I have mixed feelings about the motion. On the one hand, its timing is questionable — after all, it’s unlikely that Moreno-Ocampo will still be the Prosecutor when the Pre-Trial Chamber rules on Libya’s admissibility challenge, and he will clearly be gone from the scene by the time Saif is eventually prosecuted (whether in Libya or at the ICC). Fatou Bensouda is very unlikely to make the kind of statements complained of in the motion. Moreover, although Article 42(7) of the Rome Statute provides that “[n]either the Prosecutor nor a Deputy Prosecutor shall participate in any matter in which their impartiality might reasonably be doubted on any ground,” the motion stands little or no chance of success. It is true that, as the motion notes, “[u]nlike some national systems in which the Prosecutor might exercise a more partisan role, Article 54(1) of the Rome Statute enjoins the ICC Prosecutor to act as an independent and impartial Minister of Justice, who is dedicated to establishing the truth, and respecting the rights of all persons under the Statute, including the defendant.” The motion also does a good job citing jurisprudence from the European Court of Human Rights and other international criminal tribunals that suggests statements like Moreno-Ocampo’s are problematic. Still, there is no question that the proceedings against Saif are now at a fundamentally adversarial stage — an arrest warrant having been issued — and Moreno-Ocampo’s statements about Saif’s guilt, however imprudent, don’t seem fundamentally different from the kinds of statements national prosecutors make all the time about defendants facing charges, even in in civil-law systems.
That said, there is little question that many of Moreno-Ocampo’s statements are indeed objectionable. It would clearly be better for him not to opine on Saif’s credibility or make categorical statements concerning his guilt, for all the reasons mentioned in the motion. An occasional “Saif is presumed innocent” wouldn’t hurt, either. Moreno-Ocampo has also clearly gone too far in vouching for the effectiveness of the Libyan justice system — which is questionable — and Libya’s right to prosecute Saif in a national court.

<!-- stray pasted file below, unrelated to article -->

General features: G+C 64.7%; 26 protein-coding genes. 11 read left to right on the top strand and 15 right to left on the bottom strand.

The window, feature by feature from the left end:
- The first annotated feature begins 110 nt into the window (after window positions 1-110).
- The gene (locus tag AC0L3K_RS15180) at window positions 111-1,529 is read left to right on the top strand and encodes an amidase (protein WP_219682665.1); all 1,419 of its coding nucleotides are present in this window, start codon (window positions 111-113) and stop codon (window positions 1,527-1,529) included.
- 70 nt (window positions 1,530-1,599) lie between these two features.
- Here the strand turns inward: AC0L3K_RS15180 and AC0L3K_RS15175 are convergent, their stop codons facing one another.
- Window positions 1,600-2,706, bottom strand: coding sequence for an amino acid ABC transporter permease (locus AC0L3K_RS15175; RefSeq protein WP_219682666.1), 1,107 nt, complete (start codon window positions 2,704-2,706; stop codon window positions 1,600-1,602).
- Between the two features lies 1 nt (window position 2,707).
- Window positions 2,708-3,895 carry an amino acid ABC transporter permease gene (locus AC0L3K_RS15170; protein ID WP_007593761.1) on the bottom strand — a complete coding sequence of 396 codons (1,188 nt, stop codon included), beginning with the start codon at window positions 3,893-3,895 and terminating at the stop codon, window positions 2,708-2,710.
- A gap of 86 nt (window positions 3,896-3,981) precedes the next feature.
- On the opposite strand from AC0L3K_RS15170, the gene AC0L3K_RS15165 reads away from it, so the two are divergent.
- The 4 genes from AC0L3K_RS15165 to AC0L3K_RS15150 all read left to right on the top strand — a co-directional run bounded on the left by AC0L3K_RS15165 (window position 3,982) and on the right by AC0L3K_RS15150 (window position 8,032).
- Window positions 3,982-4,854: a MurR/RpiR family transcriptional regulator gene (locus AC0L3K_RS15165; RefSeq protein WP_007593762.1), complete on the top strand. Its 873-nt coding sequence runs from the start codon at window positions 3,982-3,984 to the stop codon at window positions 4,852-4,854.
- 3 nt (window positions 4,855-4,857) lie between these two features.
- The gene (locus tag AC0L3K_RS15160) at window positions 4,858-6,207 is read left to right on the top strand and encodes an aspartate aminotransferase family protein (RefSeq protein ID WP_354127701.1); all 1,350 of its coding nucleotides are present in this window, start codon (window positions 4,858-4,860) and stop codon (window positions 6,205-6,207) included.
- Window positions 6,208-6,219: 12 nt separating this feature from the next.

Indeed, the scope of that right is the most fascinating aspect of the conflict between the OTP and the OPCD. To be sure, the principle of complementarity is based on the idea that, whenever possible, states should prosecute international crimes domestically. So there is nothing objectionable about the OTP encouraging Libya to prosecute Saif. But there does seem to be at least a tacit assumption in the Rome Statute that once the OTP has decided to seek an arrest warrant for a suspect, it will oppose a state admissibility challenge insofar as there is any question about the state’s willingness and ability to bring the suspect to justice. Viewed in that light, Moreno-Ocampo’s statements are deeply problematic, because they suggest that the OTP is not playing an active role in monitoring Libya’s ability (willingness doesn’t seem to be a problem) to effectively prosecute Saif. The problem for the motion is that the OPCD is not interested in ensuring that Libya effectively prosecutes Saif; it want to ensure that it prosecutes him fairly. Yet that is not the OTP’s responsibility — as I have explained before, the absence of due process is not a grounds for admissibility.
In the end, then, the motion seems more like a political statement than a serious legal argument. The OPCD has to know that the Pre-Trial Chamber is unlikely to kick short-timer Moreno-Ocampo off the case. But that is not a criticism of the motion: the OPCD is well within its rights to remind the Court of Moreno-Ocampo’s well-documented tendency to make inflammatory and counterproductive statements about pending cases. The best outcome, then, would probably be for the Pre-Trial Chamber to deny the motion but admonish Moreno-Ocampo to keep his mouth shut for the remainder of his tenure in office.